In February 2021, unidentified individuals reportedly used racist and derogatory language and imagery to disrupt and shut down an online event hosted by a group at the City University of New York (CUNY).
Starting in early March 2020, higher education institutions across the US and around the world suspended in-person classes and campus activities, moving them online as part of an effort to prevent the spread of the COVID-19 coronavirus. Faculty, students, and members of the higher education community began to use online video conferencing platforms, including Zoom, to hold virtual classes and meetings. In the US especially, a growing number of online meetings and classes have since been hijacked by uninvited individuals who post racist, pornographic, or other disturbing messages to the screen or chat. On March 30, 2020, the US Federal Bureau of Investigation (FBI) issued a warning about the increase in reports of these hijackings, commonly referred to as “Zoom-bombings,” calling on victims of “teleconference hijacking, or any cyber-crime” to report them to the FBI.
According to a student news report, on February 11, 2021, a student-led group, the Macaulay Diversity Initiative (MDI), hosted a virtual “Diversity Through Hair” event to celebrate Black History Month. Over one hundred people registered for the event. Shortly after the event began, as many as twenty individuals began disrupting it, first by playing loud music with racial slurs. They then began writing racist slurs into the chat feature and chanting the same through their microphones. The event was ended after roughly ten minutes. Following the event, MDI, via its Instagram account, condemned the online attack and announced that it would reschedule the event.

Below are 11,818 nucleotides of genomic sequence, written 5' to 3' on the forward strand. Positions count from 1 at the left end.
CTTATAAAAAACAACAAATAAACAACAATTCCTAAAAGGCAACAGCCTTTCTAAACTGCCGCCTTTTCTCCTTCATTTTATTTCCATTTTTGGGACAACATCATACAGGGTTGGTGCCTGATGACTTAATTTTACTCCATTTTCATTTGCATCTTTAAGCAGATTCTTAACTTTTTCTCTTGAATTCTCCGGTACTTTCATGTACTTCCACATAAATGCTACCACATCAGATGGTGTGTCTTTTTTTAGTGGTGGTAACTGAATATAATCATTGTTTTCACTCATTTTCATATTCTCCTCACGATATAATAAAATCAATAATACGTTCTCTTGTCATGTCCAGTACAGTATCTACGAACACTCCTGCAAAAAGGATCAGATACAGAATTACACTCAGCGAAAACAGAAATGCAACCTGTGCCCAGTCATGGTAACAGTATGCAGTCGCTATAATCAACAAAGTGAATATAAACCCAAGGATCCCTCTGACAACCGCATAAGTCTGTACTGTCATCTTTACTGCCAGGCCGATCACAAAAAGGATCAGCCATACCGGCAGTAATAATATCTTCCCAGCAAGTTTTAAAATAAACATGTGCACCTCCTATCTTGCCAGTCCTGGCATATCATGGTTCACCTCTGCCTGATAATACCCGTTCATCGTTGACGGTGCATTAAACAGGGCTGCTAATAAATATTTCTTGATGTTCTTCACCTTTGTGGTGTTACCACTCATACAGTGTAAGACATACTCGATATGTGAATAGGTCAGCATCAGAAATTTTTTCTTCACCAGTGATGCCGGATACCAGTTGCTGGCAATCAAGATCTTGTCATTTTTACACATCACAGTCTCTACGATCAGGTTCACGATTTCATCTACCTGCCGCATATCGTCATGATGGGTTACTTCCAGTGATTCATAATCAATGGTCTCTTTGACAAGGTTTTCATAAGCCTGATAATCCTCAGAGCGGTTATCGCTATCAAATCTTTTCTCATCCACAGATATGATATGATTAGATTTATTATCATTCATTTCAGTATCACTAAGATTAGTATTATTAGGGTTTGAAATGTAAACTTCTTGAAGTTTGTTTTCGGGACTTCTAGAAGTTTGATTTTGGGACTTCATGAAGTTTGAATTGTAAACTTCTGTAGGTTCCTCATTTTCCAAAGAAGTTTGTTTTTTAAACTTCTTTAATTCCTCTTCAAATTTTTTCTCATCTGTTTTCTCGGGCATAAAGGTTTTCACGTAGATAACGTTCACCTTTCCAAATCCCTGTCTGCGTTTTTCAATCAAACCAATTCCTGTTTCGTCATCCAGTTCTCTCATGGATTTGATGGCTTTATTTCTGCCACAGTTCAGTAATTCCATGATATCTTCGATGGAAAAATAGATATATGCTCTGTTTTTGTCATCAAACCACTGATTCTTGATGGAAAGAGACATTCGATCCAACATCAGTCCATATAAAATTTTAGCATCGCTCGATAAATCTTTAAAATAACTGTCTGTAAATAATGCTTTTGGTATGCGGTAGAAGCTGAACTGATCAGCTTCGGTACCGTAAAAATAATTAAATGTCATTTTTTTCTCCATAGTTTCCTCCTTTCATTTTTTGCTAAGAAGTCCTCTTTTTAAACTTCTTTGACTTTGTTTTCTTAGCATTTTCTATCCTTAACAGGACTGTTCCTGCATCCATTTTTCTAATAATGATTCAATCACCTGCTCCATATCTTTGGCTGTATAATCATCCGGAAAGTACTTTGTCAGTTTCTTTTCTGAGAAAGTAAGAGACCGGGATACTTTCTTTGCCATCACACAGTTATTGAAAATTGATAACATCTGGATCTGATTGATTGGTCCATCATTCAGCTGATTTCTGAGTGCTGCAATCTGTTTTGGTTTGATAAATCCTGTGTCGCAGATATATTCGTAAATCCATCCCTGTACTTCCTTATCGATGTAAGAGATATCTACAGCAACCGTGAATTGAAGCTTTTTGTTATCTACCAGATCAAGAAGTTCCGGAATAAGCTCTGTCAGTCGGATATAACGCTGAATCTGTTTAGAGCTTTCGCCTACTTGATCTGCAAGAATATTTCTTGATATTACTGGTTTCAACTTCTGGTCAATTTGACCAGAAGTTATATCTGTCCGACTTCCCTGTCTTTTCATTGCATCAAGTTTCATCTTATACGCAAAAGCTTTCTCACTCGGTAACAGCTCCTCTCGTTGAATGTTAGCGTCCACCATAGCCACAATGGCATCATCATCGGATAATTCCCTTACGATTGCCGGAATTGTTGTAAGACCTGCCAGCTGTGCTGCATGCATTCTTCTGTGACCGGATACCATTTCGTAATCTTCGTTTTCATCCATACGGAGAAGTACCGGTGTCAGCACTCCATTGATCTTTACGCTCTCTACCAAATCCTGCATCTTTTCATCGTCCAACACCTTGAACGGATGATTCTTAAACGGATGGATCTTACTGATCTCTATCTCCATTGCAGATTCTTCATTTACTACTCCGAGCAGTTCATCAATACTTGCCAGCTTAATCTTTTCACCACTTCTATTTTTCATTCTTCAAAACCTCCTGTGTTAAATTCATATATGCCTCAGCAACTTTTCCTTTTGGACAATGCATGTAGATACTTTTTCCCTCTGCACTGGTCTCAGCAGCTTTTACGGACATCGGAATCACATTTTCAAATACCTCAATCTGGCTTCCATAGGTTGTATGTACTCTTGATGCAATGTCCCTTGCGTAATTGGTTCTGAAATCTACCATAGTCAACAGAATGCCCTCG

On February 19, 2021, CUNY Chancellor Matos stated that, over the span of ten days, several online events celebrating Black History Month were the “targets of hateful attacks by individuals who infiltrated the online forums and posted racist, white supremacist messages, and images.” Chancellor Rodríguez stated that the university was working with the New York Governor’s office and the New York State Police Hate Crimes Task Force to investigate the attacks.
Scholars at Risk is concerned about the hijacking of university events, intended to prevent or retaliate against the non-violent exercise of the rights to academic freedom and freedom of expression. Members of the public have a responsibility to respect institutional autonomy and refrain from interfering in the functioning of higher education. State authorities and other stakeholders, including companies running internet communication platforms, have an obligation to take available measures to protect the functioning of the higher education space, and to respond appropriately to threats, particularly during a period of heightened vulnerability of the higher education space. In addition to the harm to the immediate victims, such acts undermine institutional autonomy, academic freedom, and democratic society generally.